As self-(generation)-serving as this sounds, I think I agree. I absolutely concede that each generation’s pop music appeals to that generation and only by chance to prior ones, but I find most pop music of the last two decades to be thin, highly processed, cookie-cutter and of little more appeal than commercial jingles. I’ll take Carole King over Beyonce any day of the week, and the second Tuesday as well.

Music is a very useful advertising prop, but to reach the maximum market you need well know highly recognisable songs, result is that certain songs are used again and again.

It doesn’t matter what you age is, if you are constantly exposed to advertising you are going to keep rehearing these songs.

Then you look at the demographic of the advertisers market, well they want folks with control over spending, that’s gonna be parents and above, especially for household products.

This means that even those not in the spending market also get constantly exposed to this music, and since the more memorable music is used, it stays alive.

Unfortunately a large amount of mainstream music these days seems to be easily forgettable similar sounding stuff - and without that distinctiveness it is not as attractive for advertisers to use.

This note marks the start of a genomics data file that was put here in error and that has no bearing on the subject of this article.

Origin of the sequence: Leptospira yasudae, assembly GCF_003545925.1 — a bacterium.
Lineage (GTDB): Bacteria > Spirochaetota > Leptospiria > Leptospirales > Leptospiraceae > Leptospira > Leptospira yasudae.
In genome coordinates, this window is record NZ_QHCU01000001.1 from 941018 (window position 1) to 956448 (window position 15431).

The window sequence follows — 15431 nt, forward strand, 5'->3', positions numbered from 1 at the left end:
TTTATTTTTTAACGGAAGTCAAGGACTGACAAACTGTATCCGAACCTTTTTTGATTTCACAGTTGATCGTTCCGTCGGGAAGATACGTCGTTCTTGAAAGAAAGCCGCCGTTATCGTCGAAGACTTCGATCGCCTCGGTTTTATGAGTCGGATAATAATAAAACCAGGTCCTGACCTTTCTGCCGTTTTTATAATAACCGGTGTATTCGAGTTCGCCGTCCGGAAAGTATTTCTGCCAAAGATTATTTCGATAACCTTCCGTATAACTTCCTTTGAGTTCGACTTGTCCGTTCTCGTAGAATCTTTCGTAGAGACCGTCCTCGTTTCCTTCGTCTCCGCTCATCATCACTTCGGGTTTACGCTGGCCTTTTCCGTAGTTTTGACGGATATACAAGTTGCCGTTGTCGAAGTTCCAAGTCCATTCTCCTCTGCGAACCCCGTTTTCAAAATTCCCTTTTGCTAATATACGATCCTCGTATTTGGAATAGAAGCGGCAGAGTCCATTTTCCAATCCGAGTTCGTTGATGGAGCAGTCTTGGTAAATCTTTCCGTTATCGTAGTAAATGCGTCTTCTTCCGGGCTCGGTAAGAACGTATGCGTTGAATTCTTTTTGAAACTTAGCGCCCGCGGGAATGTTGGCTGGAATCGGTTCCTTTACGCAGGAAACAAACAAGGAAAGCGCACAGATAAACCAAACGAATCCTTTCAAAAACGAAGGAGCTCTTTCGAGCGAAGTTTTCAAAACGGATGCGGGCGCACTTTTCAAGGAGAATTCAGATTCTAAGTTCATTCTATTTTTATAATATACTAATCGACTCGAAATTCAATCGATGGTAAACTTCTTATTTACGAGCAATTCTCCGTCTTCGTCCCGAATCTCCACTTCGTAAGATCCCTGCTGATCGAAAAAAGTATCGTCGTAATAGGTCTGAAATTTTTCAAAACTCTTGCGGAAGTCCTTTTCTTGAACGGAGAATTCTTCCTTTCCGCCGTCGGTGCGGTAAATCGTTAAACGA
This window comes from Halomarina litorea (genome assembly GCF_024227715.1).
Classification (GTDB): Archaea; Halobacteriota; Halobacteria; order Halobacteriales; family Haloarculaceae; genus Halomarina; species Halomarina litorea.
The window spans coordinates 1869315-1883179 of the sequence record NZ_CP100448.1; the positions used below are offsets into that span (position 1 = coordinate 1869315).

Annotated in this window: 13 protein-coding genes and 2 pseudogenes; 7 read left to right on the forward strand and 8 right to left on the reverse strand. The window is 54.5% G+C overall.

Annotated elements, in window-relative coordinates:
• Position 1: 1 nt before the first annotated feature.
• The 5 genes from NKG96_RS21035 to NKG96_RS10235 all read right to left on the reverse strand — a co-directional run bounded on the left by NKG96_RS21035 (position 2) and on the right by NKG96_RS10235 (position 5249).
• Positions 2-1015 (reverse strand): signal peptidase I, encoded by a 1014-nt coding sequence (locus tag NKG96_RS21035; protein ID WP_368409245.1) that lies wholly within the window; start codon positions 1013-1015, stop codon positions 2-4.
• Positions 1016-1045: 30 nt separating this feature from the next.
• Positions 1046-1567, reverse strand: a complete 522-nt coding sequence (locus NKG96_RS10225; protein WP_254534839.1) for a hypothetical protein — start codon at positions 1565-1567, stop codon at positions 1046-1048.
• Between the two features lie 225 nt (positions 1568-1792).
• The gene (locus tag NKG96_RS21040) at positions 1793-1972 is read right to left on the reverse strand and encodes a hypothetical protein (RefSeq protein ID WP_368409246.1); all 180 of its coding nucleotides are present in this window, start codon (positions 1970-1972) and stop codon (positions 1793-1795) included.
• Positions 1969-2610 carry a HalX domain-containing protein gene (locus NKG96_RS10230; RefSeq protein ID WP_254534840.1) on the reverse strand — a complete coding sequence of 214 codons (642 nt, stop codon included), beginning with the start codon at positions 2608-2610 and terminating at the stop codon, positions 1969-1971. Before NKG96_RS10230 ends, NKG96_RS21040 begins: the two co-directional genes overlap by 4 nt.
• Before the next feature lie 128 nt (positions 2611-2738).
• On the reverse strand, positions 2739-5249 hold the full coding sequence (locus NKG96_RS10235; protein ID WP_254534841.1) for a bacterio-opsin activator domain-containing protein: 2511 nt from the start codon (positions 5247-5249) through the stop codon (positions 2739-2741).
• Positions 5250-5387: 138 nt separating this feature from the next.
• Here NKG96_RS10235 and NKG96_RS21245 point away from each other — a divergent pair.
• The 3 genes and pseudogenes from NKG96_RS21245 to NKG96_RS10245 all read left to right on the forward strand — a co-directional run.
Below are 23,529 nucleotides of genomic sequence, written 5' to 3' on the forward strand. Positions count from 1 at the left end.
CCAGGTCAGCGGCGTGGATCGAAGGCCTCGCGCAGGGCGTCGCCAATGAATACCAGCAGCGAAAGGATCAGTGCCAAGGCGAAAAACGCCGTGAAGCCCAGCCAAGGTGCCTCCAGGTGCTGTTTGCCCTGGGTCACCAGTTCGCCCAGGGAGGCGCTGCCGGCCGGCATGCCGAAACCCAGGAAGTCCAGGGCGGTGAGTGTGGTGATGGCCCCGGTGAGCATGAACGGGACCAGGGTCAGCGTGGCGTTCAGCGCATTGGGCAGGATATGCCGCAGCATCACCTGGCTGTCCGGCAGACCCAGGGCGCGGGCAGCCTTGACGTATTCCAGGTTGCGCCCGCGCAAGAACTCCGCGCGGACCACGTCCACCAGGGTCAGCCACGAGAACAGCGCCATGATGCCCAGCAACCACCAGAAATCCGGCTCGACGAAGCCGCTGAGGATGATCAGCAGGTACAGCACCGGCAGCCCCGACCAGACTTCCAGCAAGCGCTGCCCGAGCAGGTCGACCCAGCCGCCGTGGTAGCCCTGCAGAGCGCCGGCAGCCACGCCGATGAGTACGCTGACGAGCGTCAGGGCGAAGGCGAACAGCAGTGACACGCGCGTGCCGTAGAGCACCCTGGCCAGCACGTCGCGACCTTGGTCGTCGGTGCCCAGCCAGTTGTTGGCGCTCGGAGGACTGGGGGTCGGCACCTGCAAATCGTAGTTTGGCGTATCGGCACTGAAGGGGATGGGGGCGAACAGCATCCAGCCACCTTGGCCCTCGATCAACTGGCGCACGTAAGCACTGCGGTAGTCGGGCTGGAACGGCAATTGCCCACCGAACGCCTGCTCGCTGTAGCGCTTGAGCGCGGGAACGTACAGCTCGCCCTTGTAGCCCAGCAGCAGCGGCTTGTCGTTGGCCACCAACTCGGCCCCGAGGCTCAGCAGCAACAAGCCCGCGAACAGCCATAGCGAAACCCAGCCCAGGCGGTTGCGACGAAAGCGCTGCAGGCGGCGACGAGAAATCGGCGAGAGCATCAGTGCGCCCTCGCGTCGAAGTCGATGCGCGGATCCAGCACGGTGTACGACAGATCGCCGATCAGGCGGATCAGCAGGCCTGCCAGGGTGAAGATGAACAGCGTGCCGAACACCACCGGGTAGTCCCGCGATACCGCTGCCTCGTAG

You also notice that mainstream chart music seems to have a very short life - its up in the charts for maybe three weeks and then its gone and forgotten - whereas older music tended to take far longer to rise and fall through the charts, resulting in better recognition.

Lastly, the more modern stuff sells to very narrow niches, it could be for boys aged 131/2 to 14 years olf who like dance troupes, etc, music is no longer very much of a national shared experience, which makes it less of a commercial venture, we do not seem to have that collective memory of more recent music.

There was a time when the latest hit chart show was on that schoolkids would all gather around a little transistor radio that someone had smuggled into school, just to be the ones to hear the latest progress on the charts - well we all live in our own little worlds of entertainment now - we don’t seem to have that shared experience.

The only shared musical experience we all seem to have is to hear older music in stores, on adverts, etc

Welp, except for all of that “lo-fi” stuff going around now…

Boy, have you got that right! I remember talking on Mondays with kids in school about listening to American Top 40 over the weekend with the aforementioned (upthread) Casey Kasem. Shows like that–as did radio in general–appealed to listeners across the spectrum, creating the shared experience casdave wrote about.

Now it’s all about niche programming…along came Itunes and Ipods in the early 2000’s, and now even I have to admit, whenever I listen to music in the car, it’s usually on my Iphone connected to my car’s USB port!!!

Yeah, I thought about that but it’s just another example of how advanced recording technology has become: we are now able to make modern recordings that mimic the recording techniques of any time period or type of equipment.

Heck, there are now several genres of Rock & Metal that rely on an older-sounding aesthetic.